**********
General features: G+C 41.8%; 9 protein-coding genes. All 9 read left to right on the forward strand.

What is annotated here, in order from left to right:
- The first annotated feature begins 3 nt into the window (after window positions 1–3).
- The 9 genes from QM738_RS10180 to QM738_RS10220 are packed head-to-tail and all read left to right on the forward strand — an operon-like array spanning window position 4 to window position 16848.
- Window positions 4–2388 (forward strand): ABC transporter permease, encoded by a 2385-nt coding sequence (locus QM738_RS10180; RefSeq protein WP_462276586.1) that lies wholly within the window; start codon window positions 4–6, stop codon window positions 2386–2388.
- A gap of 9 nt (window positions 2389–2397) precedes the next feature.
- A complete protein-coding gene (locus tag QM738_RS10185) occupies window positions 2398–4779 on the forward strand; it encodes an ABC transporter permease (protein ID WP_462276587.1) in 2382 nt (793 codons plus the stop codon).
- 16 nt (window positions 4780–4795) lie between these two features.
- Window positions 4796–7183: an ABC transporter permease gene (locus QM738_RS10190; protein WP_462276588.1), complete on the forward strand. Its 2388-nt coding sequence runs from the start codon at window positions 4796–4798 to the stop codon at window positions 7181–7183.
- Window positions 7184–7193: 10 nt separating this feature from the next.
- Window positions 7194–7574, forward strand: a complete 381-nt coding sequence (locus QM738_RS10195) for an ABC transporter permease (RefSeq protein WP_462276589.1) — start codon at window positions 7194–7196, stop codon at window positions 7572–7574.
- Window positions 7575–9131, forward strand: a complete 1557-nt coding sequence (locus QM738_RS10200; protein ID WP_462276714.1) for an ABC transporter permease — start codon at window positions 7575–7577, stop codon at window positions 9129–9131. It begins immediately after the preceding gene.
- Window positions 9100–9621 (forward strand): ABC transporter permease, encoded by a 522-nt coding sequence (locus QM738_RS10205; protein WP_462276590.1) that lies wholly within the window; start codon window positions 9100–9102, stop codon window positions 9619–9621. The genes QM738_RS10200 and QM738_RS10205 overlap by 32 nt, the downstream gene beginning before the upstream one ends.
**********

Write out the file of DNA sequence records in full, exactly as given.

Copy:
General features: G+C 41.8%; 9 protein-coding genes. All 9 read left to right on the forward strand.

What is annotated here, in order from left to right:
- The first annotated feature begins 3 nt into the window (after window positions 1–3).
- The 9 genes from QM738_RS10180 to QM738_RS10220 are packed head-to-tail and all read left to right on the forward strand — an operon-like array spanning window position 4 to window position 16848.
- Window positions 4–2388 (forward strand): ABC transporter permease, encoded by a 2385-nt coding sequence (locus QM738_RS10180; RefSeq protein WP_462276586.1) that lies wholly within the window; start codon window positions 4–6, stop codon window positions 2386–2388.
- A gap of 9 nt (window positions 2389–2397) precedes the next feature.
- A complete protein-coding gene (locus tag QM738_RS10185) occupies window positions 2398–4779 on the forward strand; it encodes an ABC transporter permease (protein ID WP_462276587.1) in 2382 nt (793 codons plus the stop codon).
- 16 nt (window positions 4780–4795) lie between these two features.
- Window positions 4796–7183: an ABC transporter permease gene (locus QM738_RS10190; protein WP_462276588.1), complete on the forward strand. Its 2388-nt coding sequence runs from the start codon at window positions 4796–4798 to the stop codon at window positions 7181–7183.
- Window positions 7184–7193: 10 nt separating this feature from the next.
- Window positions 7194–7574, forward strand: a complete 381-nt coding sequence (locus QM738_RS10195) for an ABC transporter permease (RefSeq protein WP_462276589.1) — start codon at window positions 7194–7196, stop codon at window positions 7572–7574.
- Window positions 7575–9131, forward strand: a complete 1557-nt coding sequence (locus QM738_RS10200; protein ID WP_462276714.1) for an ABC transporter permease — start codon at window positions 7575–7577, stop codon at window positions 9129–9131. It begins immediately after the preceding gene.
- Window positions 9100–9621 (forward strand): ABC transporter permease, encoded by a 522-nt coding sequence (locus QM738_RS10205; protein WP_462276590.1) that lies wholly within the window; start codon window positions 9100–9102, stop codon window positions 9619–9621. The genes QM738_RS10200 and QM738_RS10205 overlap by 32 nt, the downstream gene beginning before the upstream one ends.